Many players were slow to acknowledge that the cloud is for real, or they have legacy platforms that are not easy to transform. Consequently, some pioneers in cloud computing are now becoming parts of established vendors such as Verizon, Oracle and SAP. Meanwhile, leading cloud pioneer Salesforce.com continues to fill in gaps that exist in its offerings.
With the new year upon us, we can expect to see more big cloud computing acquisitions in 2012. Here's a look at the most noteworthy cloud acquisitions of 2011:
Earlier this year, Verizon Communications announced it would pay $1.4 billion to acquire Terremark Worldwide, one of the largest independent providers of managed hosting and cloud services for large enterprises and government agencies.
The move gave Verizon instant credibility as a provider of enterprise cloud services. Verizon President and CEO Lowell McAdam told investors when the deal was announced that it made more sense to acquire a leading provider of cloud infrastructure services than building out datacenters throughout the world.
"This is a classic make-buy decision," he said. "By the time you build datacenters and then outfit them and build the employee capability and all of the software applications that ride in these datacenters, it takes time, and to be honest, that is not our core competency."
At the time of the deal, Miami-based Terremark operated 13 datacenters throughout the world. Now Terremark is a subsidiary of Verizon, led by Nelson Fonseca, who was named president of the new unit on Dec. 16. Fonseca was previously Terremark's chief operating officer.
Verizon wasn't the only communications provider to jump onto the cloud bandwagon in 2011. Shortly after that deal was announced, Time Warner Cable said it would acquire NaviSite for $230 million. But both would prove paltry to CenturyLink's bid to acquire Savvis for $2.5 billion.
After the deal was completed, CenturyLink combined Savvis with its managed hosting business. That business unit is led by Savvis CEO Jim Ousley. CenturyLink in 2011 became the third largest communications provider with its $12.2 billion acquisition of Denver-based Qwest Communications.
By acquiring Savvis, CenturyLink said it now operates 48 datacenters throughout North America, Europe and Asia, with nearly 2 million square feet of floor space. With its domestic 207,000-mile fiber network and 190,000-mile international access network, CenturyLink is looking to offer combined collocation, network access, managed hosting and cloud services to both large enterprises and government agencies, as well as small and medium businesses.
Relative to the other deals in this roundup, Salesforce.com's acquisition of Radian6 was the smallest. Nonetheless, it defined the cloud-based CRM giant's emphasis in 2011: enterprise social networking.
Salesforce.com acquired Radian6 for $326 million. The Radian6 Engagement Console allows customers to discover what is being said about them on a variety of social networks, including Facebook and Twitter, as well as on blogs. This sophisticated search engine is important for organizations that are concerned about their reputations. Radian6 customers include Dell, General Electric, Kodak, Molson Coors, PepsiCo and United Parcel Service.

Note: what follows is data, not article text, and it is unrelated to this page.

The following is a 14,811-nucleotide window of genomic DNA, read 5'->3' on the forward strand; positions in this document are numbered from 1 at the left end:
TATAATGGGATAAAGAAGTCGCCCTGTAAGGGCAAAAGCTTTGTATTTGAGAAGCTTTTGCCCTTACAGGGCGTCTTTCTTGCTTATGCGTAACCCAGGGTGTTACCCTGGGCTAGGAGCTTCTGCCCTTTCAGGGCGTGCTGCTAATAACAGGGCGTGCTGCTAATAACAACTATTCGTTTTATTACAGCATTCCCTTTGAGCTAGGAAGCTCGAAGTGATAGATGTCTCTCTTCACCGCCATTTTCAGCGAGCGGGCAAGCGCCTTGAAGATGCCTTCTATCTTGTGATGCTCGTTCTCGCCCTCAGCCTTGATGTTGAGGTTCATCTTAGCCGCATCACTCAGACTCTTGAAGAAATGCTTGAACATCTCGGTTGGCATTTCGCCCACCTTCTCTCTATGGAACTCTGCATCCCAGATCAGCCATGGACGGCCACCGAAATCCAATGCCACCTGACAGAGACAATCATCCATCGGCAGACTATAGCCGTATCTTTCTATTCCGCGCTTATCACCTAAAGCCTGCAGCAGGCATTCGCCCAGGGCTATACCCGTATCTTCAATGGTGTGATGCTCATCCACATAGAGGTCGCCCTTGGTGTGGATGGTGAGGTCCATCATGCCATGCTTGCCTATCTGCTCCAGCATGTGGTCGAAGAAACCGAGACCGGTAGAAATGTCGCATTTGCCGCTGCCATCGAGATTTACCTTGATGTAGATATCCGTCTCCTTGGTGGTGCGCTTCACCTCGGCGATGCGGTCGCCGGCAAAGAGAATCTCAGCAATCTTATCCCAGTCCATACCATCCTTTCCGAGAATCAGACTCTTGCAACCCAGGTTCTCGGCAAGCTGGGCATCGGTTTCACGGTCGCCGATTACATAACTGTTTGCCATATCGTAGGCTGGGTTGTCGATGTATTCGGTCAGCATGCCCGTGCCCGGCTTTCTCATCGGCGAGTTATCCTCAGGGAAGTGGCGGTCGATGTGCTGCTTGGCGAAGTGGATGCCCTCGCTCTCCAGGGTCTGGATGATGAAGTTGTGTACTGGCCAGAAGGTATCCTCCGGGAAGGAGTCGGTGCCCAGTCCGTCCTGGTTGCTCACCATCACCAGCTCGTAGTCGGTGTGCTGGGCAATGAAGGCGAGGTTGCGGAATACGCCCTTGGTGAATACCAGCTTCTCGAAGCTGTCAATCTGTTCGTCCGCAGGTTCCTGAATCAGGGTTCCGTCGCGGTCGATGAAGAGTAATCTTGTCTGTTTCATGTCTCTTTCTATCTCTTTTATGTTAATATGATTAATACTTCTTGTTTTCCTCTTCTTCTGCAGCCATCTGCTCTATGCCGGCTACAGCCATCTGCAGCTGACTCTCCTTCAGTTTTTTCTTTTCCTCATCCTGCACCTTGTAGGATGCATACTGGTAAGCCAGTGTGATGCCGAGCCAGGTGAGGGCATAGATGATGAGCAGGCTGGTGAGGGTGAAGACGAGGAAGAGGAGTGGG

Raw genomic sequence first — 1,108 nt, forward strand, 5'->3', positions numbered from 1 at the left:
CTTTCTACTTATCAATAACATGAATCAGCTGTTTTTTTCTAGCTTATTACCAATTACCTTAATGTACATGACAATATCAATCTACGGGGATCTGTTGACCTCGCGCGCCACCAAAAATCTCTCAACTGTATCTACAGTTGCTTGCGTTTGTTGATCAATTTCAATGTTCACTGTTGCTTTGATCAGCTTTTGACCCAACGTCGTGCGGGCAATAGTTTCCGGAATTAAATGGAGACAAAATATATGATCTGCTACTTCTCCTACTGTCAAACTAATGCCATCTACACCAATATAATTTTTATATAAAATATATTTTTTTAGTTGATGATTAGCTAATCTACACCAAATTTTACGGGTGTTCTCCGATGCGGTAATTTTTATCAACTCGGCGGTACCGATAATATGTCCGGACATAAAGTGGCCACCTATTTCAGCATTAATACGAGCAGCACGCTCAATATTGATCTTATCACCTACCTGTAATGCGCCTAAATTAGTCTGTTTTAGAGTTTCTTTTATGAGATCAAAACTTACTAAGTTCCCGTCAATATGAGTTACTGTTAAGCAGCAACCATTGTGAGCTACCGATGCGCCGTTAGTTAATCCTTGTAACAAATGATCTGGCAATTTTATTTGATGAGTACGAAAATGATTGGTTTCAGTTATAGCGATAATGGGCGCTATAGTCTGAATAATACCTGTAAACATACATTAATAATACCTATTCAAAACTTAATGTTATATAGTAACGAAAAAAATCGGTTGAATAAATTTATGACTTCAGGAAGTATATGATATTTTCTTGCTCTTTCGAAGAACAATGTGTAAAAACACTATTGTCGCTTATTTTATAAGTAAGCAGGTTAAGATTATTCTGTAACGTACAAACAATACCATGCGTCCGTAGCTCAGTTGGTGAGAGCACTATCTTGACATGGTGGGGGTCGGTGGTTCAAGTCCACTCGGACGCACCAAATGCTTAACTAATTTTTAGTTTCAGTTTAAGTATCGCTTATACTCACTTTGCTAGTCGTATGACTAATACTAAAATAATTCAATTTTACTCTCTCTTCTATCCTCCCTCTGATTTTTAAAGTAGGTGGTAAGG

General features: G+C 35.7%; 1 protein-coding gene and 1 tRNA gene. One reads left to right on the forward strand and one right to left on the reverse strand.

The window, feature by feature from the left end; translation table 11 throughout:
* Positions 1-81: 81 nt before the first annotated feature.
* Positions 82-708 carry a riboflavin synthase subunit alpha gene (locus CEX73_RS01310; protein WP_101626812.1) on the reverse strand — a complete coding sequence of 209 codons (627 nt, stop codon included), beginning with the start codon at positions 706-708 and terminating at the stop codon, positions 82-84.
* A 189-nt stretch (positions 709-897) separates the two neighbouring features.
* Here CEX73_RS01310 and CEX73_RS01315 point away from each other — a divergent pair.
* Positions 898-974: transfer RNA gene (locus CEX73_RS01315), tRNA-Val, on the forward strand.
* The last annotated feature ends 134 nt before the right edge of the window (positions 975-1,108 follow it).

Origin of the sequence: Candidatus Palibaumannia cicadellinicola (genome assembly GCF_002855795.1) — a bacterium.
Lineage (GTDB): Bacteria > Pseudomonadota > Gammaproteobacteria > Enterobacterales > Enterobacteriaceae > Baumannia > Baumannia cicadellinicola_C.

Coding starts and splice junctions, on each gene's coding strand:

Marc Benioff, Salesforce.com's outspoken CEO, spent much of 2011 emphasizing his belief that enterprises need to embrace social networking to interact with each other as well with as customers, suppliers and partners. "We were born cloud in 1999 but we've been reborn social" was his oft-quoted sound byte in 2011.
As Salesforce.com continues to bolster its Chatter service, look for the company and others to continue their emphasis on enterprise social networking in 2012.
The success and growth of Salesforce.com's cloud-based applications have been a thorn in the side of Oracle CEO Larry Ellison. The tension has been hard to ignore as Ellison and Benioff have taken the gloves off in a number of public rants over the years, which came to a head this fall.
Ellison put his money where his mouth is, though, with Oracle's recent deal to acquire Salesforce.com rival RightNow Technologies for $1.5 billion. RightNow covers the customer service niche. RightNow's cloud-based Customer Service Cloud product is used by 2,000 organizations, according to the company.
RightNow competes with Salesforce.com's Service Cloud, as both companies go after the call center, by helping organizations use the Internet and social networks to modernize how they provide customer service.
The deal is the latest sign that Oracle is looking to step up its emphasis on cloud computing. In October, the company launched the Oracle Public Cloud, a Platform as a Service (PaaS) that runs Oracle apps, middleware (including its Fusion Applications) and database platforms.
SAP may have a huge base of customers that use its ERP and line of business applications, but the company has struggled to embrace the cloud. Its core cloud initiative, Business ByDesign, has been slow out of the gate.
Looking to address one growing segment, human capital management, SAP in early December said it has agreed to acquire SuccessFactors for $3.4 billion. SuccessFactors is a leading provider of cloud-based human capital (a.k.a. human resources) management solutions.
While complementing its own premises-based HR software and providing a more robust move to the cloud, SAP sees the deal as having broader implications. SuccessFactors Founder and CEO Lars Dalgaard will lead SAP's overall cloud strategy. "Now is the time to take this game to the next level," he told analysts on a call announcing the deal.
Indeed, SAP needs to take its cloud game to the next level. It will be interesting to see if Dalgaard sticks around and is able to make that happen.
Posted by Jeffrey Schwartz on December 20, 2011 at 11:59 AM1 comments